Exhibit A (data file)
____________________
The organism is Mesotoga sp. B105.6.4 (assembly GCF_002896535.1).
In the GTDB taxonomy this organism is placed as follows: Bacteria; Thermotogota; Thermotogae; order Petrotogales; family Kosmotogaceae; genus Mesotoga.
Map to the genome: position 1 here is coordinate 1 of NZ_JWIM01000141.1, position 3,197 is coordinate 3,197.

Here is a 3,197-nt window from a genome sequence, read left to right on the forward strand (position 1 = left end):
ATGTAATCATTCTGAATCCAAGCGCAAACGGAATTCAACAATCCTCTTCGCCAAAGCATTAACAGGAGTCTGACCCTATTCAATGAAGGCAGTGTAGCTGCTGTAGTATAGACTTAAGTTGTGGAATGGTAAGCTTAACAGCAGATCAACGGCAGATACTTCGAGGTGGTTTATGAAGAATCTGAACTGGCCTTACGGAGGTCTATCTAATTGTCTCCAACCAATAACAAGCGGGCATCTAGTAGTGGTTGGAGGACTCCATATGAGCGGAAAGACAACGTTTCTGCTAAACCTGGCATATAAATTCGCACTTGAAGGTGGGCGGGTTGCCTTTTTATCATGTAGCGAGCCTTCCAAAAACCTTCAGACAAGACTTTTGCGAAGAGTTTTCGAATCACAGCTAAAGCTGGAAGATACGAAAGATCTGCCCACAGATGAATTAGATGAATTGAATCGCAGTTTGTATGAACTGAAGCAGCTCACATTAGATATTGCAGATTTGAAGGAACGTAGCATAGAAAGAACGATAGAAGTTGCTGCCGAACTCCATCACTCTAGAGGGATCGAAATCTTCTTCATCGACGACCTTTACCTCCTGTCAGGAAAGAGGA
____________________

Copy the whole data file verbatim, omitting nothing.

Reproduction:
The organism is Mesotoga sp. B105.6.4 (assembly GCF_002896535.1).
In the GTDB taxonomy this organism is placed as follows: Bacteria; Thermotogota; Thermotogae; order Petrotogales; family Kosmotogaceae; genus Mesotoga.
Map to the genome: position 1 here is coordinate 1 of NZ_JWIM01000141.1, position 3,197 is coordinate 3,197.

Here is a 3,197-nt window from a genome sequence, read left to right on the forward strand (position 1 = left end):
ATGTAATCATTCTGAATCCAAGCGCAAACGGAATTCAACAATCCTCTTCGCCAAAGCATTAACAGGAGTCTGACCCTATTCAATGAAGGCAGTGTAGCTGCTGTAGTATAGACTTAAGTTGTGGAATGGTAAGCTTAACAGCAGATCAACGGCAGATACTTCGAGGTGGTTTATGAAGAATCTGAACTGGCCTTACGGAGGTCTATCTAATTGTCTCCAACCAATAACAAGCGGGCATCTAGTAGTGGTTGGAGGACTCCATATGAGCGGAAAGACAACGTTTCTGCTAAACCTGGCATATAAATTCGCACTTGAAGGTGGGCGGGTTGCCTTTTTATCATGTAGCGAGCCTTCCAAAAACCTTCAGACAAGACTTTTGCGAAGAGTTTTCGAATCACAGCTAAAGCTGGAAGATACGAAAGATCTGCCCACAGATGAATTAGATGAATTGAATCGCAGTTTGTATGAACTGAAGCAGCTCACATTAGATATTGCAGATTTGAAGGAACGTAGCATAGAAAGAACGATAGAAGTTGCTGCCGAACTCCATCACTCTAGAGGGATCGAAATCTTCTTCATCGACGACCTTTACCTCCTGTCAGGAAAGAGGA